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Exploring the role of previously acquired languages in third language (L3) acquisition: a feature-based approach

Exploring the role of previously acquired languages in third language (L3) acquisition: a feature-based approach
Exploring the role of previously acquired languages in third language (L3) acquisition: a feature-based approach
This thesis explores the role of previously acquired languages in third language (L3) acquisition, providing evidence that L3 transfer is determined by the underlying structural similarities and differences between previously acquired languages and the target L3. The analysis proposes a ‘feature-based’ approach to L3 transfer studies, highlighting the importance of linguistic features and the way in which they are assembled in different languages.

I examine the acquisition of null and overt arguments by L1 English-L2 Spanish-L3 Chinese earners [+SP], conducting a comparative analysis with a group of L1 English-L2 non-null subject language-L3 Chinese learners [-SP]. The three languages of the [+SP] participants are not typologically related, but the L1 and L2 have similarities related to subject pronouns in the L3. Null subjects are allowed in Spanish and Chinese (although there are syntactic differences) and overt subjects behave in a similar way in English and Chinese. Therefore, transfer can occur from the L1 or L2. A Written Production Task (WPT) and a Pronoun Interpretation Task (PIT) test the use and interpretation of arguments, and a Language Relations Questionnaire (LRQ) explores the learners’ perceptions of the relatedness between languages.

The results show transfer from L1 English (overt pronouns) and L2 Spanish (null subjects), indicating that L3 transfer can occur from either the L1/L2, depending on the property being acquired (i.e. it is selective). Furthermore, the data shows that the [+SP] group outperform the [-SP] group with null subjects, indicating that reassembling features associated with null subjects is straightforward despite syntactic differences between the languages. In addition, learners’ perceptions of language relatedness do not play an important role for typologically unrelated languages. Therefore, the study concludes that future L3 transfer studies can make more specific predictions regarding the source of transfer if linguistic features are taken into account.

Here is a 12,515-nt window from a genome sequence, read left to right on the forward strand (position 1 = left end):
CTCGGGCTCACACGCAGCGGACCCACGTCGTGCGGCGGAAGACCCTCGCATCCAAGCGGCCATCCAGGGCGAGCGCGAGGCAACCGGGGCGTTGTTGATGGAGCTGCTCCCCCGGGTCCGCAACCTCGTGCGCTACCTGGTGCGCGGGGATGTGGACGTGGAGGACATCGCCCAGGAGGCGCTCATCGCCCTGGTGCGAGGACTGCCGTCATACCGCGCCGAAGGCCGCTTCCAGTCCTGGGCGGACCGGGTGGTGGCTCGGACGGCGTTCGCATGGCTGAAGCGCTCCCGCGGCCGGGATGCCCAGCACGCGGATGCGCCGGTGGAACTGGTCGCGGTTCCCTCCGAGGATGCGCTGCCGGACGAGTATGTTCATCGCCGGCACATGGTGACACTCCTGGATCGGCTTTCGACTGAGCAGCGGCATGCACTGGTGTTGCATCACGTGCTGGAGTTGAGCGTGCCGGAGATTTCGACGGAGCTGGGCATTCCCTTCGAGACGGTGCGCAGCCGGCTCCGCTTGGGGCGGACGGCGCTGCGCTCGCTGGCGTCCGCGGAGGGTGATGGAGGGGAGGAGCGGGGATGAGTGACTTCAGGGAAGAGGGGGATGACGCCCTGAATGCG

University of Southampton
Clements, Maria
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Clements, Maria
fd1d49c6-f98b-4be7-8080-5edb19fe2e1a
Dominguez, Laura
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Slabakova, Roumyana
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Hicks, Glyn
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Clements, Maria (2017) Exploring the role of previously acquired languages in third language (L3) acquisition: a feature-based approach. University of Southampton, Doctoral Thesis, 238pp.

Record type: Thesis (Doctoral)

Abstract

This thesis explores the role of previously acquired languages in third language (L3) acquisition, providing evidence that L3 transfer is determined by the underlying structural similarities and differences between previously acquired languages and the target L3. The analysis proposes a ‘feature-based’ approach to L3 transfer studies, highlighting the importance of linguistic features and the way in which they are assembled in different languages.

I examine the acquisition of null and overt arguments by L1 English-L2 Spanish-L3 Chinese earners [+SP], conducting a comparative analysis with a group of L1 English-L2 non-null subject language-L3 Chinese learners [-SP]. The three languages of the [+SP] participants are not typologically related, but the L1 and L2 have similarities related to subject pronouns in the L3. Null subjects are allowed in Spanish and Chinese (although there are syntactic differences) and overt subjects behave in a similar way in English and Chinese. Therefore, transfer can occur from the L1 or L2. A Written Production Task (WPT) and a Pronoun Interpretation Task (PIT) test the use and interpretation of arguments, and a Language Relations Questionnaire (LRQ) explores the learners’ perceptions of the relatedness between languages.

The results show transfer from L1 English (overt pronouns) and L2 Spanish (null subjects), indicating that L3 transfer can occur from either the L1/L2, depending on the property being acquired (i.e. it is selective). Furthermore, the data shows that the [+SP] group outperform the [-SP] group with null subjects, indicating that reassembling features associated with null subjects is straightforward despite syntactic differences between the languages. In addition, learners’ perceptions of language relatedness do not play an important role for typologically unrelated languages. Therefore, the study concludes that future L3 transfer studies can make more specific predictions regarding the source of transfer if linguistic features are taken into account.

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Exploring the role of previously acquired languages in third language (L3) acquisition: a feature-based approach - Accepted Manuscript
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Published date: March 2017

Identifiers

Local EPrints ID: 414200
URI: https://eprints.soton.ac.uk/id/eprint/414200
PURE UUID: 5f610e29-49b5-428b-b107-c2dcf5ed215c
ORCID for Roumyana Slabakova: ORCID iD orcid.org/0000-0002-5839-460X
ORCID for Glyn Hicks: ORCID iD orcid.org/0000-0003-4126-8655

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Date deposited: 18 Sep 2017 16:31
Last modified: 03 Jun 2019 00:33

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Contributors

Author: Maria Clements
Thesis advisor: Laura Dominguez
Thesis advisor: Roumyana Slabakova ORCID iD
Thesis advisor: Glyn Hicks ORCID iD

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